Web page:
Saturday, 30 January 2016

My Dusty Loves

The day I walked into the bookstore it was raining peach flowers outside. But even then, when the world seemed mellow and existence felt crisp, all I could think about was how in sometime people were going to slip on those flowers after they had been crushed into a putrid black paste by boots and tires.

I cursed under my breath and pushed the glass door open. The girl at the cash counter who talked to me occasionally smiled at me and I acknowledged her with reluctance. With feigned urgency I walked towards the corner where they kept the kind of books I read.

I like free spirited women and 300 page books that tell a story, the kind you can pick up at an airport the kind that will keep you good company for a couple of days before ending, disappearing with out a trace, the kind that doesn't linger, the kind that doesn't tug the heart strings the wrong way. I was at the brothel of words now trying to pick a book that would keep me company for a few nights. I looked at them, ran my finger over the cervices of their spines, whispered lewd things in their ears, smelled their virgin pages, checked the prices stuck on their bodies. I felt a familiar arousal coursing through me. But that day it felt too familiar. Their slender bodies, their banal plots, I felt I knew them too well. The heroes, the villains, the damsels, the intensity of our encounters, the shallowness. Perhaps I needed another kind book. One that could touch me deeply, which could address concerns buried in the deep recesses of my heart. I looked around, hopeless, expecting to find nothing of that kind.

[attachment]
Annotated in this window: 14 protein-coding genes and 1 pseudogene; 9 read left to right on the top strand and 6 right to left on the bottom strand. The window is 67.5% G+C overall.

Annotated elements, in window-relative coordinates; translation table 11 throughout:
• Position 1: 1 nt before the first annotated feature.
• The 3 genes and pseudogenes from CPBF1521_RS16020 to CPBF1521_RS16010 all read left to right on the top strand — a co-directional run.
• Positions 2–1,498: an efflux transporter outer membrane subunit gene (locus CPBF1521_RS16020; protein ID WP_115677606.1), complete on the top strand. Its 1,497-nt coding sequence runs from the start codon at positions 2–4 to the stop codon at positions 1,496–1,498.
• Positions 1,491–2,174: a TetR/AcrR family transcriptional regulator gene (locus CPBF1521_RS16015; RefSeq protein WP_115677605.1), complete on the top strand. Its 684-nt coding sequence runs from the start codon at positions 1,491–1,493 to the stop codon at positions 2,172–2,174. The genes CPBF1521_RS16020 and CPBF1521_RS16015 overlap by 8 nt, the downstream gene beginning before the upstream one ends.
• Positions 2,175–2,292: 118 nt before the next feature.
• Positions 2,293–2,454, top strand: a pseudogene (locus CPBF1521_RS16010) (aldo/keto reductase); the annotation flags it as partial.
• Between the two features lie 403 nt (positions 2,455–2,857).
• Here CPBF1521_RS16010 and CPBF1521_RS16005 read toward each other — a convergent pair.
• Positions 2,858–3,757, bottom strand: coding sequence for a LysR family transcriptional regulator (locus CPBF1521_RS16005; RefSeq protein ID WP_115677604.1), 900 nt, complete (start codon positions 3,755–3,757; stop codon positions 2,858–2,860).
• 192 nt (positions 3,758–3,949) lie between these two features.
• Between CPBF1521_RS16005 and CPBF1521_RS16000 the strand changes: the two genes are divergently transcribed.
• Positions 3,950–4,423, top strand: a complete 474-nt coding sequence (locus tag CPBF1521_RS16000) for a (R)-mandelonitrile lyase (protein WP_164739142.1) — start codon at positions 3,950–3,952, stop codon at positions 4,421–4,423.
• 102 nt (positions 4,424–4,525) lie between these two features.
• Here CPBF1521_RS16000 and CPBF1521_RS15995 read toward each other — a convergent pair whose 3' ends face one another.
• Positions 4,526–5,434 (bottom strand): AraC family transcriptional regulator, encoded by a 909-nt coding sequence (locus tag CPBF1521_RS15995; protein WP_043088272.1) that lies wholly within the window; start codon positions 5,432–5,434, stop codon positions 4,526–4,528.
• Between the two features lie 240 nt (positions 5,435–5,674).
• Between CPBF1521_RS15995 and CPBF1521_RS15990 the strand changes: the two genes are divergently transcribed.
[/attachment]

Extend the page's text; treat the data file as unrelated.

Then I saw her, huddled away in a corner of the bottom shelf, almost shy, trying to avoid any attention. She was thicker than the books that were around her, more prudish. Her name was written on her spine with golden letters in a black background, unlike the cacophony of designs and colours on the spines around her. I got to my knees and slid her out with my forefinger. The backside of her dust jacket was filled with praise from vaguely familiar names, men who had had her before. But I knew enough about literature to not take them too seriously. I opened a page at random and read a few paragraphs, the writing was simple and unadorned yet enjoyable. She felt good, her body felt supple in my arm and I thought that her price was reasonable. I decided to take her home. I took her to the girl at the cash counter, paid the price and walked out to the street with her in a brown paper bag. Outside people were already trying not to slip on the flowers. I walked towards my apartment looking down taking one step at a time.